A former Agent of death, Madeline Black now has everything to live for, most importantly, her unborn child. But Chicago has become ground zero in a struggle between ancient creatures, and only Maddy can stop the carnage…
The mayor of Chicago has announced a plan to round up the city’s supernatural beings and put them in camps. With her due date looming, Maddy’s best move would be to lay low for a while. But not everyone is willing to respect her privacy. Hounded by tentacled monsters, a rogue shapeshifter, and a tenacious blogger, Maddy turns to her most powerful ally, her uncle Daharan, only to find him missing.
Just when it seems like things can’t get any worse, Maddy gets an invitation in the mail—to Lucifer’s wedding. Turns out everyone has been invited, friends and enemies alike. And with that kind of guest list, it’s highly unlikely there will be a happily ever after.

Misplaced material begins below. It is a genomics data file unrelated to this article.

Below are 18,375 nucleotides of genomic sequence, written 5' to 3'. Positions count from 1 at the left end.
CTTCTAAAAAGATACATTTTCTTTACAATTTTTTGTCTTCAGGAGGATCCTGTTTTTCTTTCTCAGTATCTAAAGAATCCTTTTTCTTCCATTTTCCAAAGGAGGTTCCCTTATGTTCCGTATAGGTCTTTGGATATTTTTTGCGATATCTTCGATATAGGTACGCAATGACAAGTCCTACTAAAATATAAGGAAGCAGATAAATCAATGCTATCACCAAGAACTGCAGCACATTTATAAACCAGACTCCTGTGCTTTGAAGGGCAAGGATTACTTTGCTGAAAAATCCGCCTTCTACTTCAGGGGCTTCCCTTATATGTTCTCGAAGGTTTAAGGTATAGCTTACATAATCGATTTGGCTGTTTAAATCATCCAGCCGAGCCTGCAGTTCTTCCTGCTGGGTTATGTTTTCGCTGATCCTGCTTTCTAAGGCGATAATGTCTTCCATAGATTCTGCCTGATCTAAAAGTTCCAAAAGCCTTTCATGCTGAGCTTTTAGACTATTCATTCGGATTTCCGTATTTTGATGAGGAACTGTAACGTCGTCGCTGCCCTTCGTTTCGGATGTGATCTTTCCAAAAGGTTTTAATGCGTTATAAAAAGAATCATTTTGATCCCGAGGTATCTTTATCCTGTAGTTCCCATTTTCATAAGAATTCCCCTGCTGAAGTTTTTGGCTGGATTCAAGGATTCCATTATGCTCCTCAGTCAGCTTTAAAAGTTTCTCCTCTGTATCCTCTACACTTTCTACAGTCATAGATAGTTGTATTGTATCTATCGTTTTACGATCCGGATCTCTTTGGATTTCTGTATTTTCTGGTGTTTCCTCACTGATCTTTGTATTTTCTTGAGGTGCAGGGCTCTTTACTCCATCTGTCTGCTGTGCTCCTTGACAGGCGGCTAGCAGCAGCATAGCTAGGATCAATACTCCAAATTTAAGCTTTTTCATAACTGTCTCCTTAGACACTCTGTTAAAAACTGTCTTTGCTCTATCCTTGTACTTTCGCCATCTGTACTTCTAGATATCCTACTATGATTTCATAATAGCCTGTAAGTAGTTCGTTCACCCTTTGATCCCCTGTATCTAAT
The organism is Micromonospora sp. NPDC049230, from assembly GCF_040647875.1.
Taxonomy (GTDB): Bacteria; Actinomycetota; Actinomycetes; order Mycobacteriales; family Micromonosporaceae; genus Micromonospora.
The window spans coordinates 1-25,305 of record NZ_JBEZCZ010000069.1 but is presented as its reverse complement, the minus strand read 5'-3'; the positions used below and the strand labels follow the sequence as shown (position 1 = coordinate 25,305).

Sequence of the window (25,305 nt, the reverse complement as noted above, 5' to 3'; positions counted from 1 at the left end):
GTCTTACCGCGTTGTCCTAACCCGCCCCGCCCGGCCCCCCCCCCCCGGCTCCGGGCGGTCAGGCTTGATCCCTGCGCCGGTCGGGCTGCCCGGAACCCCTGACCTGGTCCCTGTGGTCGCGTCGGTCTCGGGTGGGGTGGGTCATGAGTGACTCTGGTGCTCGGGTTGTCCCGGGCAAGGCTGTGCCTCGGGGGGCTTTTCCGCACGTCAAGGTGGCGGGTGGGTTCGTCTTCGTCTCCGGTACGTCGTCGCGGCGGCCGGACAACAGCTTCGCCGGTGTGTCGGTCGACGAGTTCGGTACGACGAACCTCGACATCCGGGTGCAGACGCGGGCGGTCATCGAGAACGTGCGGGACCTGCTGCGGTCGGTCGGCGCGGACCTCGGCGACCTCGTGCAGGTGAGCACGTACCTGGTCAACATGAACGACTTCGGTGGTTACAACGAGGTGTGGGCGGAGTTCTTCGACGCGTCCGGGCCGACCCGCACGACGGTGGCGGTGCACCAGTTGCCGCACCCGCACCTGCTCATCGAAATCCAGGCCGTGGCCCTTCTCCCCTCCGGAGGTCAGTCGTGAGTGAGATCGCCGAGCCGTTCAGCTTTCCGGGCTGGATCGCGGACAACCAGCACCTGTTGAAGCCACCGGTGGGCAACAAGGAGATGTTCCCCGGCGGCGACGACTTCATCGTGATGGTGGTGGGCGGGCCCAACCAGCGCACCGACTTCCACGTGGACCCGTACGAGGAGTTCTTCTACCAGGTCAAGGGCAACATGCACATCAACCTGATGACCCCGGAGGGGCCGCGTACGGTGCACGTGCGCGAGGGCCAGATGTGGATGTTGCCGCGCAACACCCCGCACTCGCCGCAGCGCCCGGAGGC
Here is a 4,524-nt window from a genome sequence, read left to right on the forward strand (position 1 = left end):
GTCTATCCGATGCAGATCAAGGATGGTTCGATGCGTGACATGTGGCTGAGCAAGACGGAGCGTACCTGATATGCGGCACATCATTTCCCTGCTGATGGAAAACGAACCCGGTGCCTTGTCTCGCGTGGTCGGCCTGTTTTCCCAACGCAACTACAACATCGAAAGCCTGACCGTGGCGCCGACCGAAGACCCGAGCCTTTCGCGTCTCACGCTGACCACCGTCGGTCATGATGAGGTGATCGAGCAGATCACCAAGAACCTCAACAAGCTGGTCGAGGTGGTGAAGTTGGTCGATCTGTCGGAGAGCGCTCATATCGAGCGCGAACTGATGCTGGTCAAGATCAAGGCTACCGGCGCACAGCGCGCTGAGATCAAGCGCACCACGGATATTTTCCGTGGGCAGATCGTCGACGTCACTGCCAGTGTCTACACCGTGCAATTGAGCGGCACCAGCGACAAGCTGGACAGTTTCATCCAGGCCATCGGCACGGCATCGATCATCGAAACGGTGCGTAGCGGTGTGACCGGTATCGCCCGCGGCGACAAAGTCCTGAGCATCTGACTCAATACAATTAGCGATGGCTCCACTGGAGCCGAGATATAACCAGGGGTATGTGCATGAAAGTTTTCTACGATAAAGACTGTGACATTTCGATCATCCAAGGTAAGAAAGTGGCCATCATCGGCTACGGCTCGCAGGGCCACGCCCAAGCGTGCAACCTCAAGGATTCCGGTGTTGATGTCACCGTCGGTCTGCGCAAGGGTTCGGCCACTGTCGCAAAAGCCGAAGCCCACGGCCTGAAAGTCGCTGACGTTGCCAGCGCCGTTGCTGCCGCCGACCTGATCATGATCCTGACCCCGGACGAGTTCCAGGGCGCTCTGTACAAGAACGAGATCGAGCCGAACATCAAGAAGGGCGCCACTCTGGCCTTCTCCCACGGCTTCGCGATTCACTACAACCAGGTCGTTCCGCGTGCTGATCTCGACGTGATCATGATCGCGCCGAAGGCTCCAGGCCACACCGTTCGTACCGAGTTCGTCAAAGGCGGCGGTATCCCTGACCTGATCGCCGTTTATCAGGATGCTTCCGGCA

Harbingers of apocalypse are evoked with paradoxical whimsy and tragedy in Henry's seventh Black Wings urban fantasy installment (after Black Heart). Family feuds among refurbished archetypes plague the sympathetic yet hardboiled series heroine, Madeline Black, as she flees Alerian, Lucifer's half-brother, who plans to incite Chicago's supernatural population to eradicate all human life. Worried that her baby is a monster and plagued by supernatural enthusiast Jack Dabrowski, Madeline prepares for Lucifer's wedding while attempting to contain her growing rage. Aided by Judas Iscariot, angel Samiel, and new lover Nathaniel, Madeline may still be able to thwart the approaching war between gods, but at what price? Dramatic supernatural struggle and intensive psychological conflict are lent disarming humor and empathetic humor in an adrenaline-soaked plot that cross-pollinates a number of mythologies. Domestic concerns inject tender and convincing humanity into supernatural tragedy; household chores and sibling rivalry are metaphors for cosmic battles of blood and treachery. Spunky heroine Madeline is likable precisely because she is so recognizably flawed. This quick-paced but thematically introspective read will delight series fans.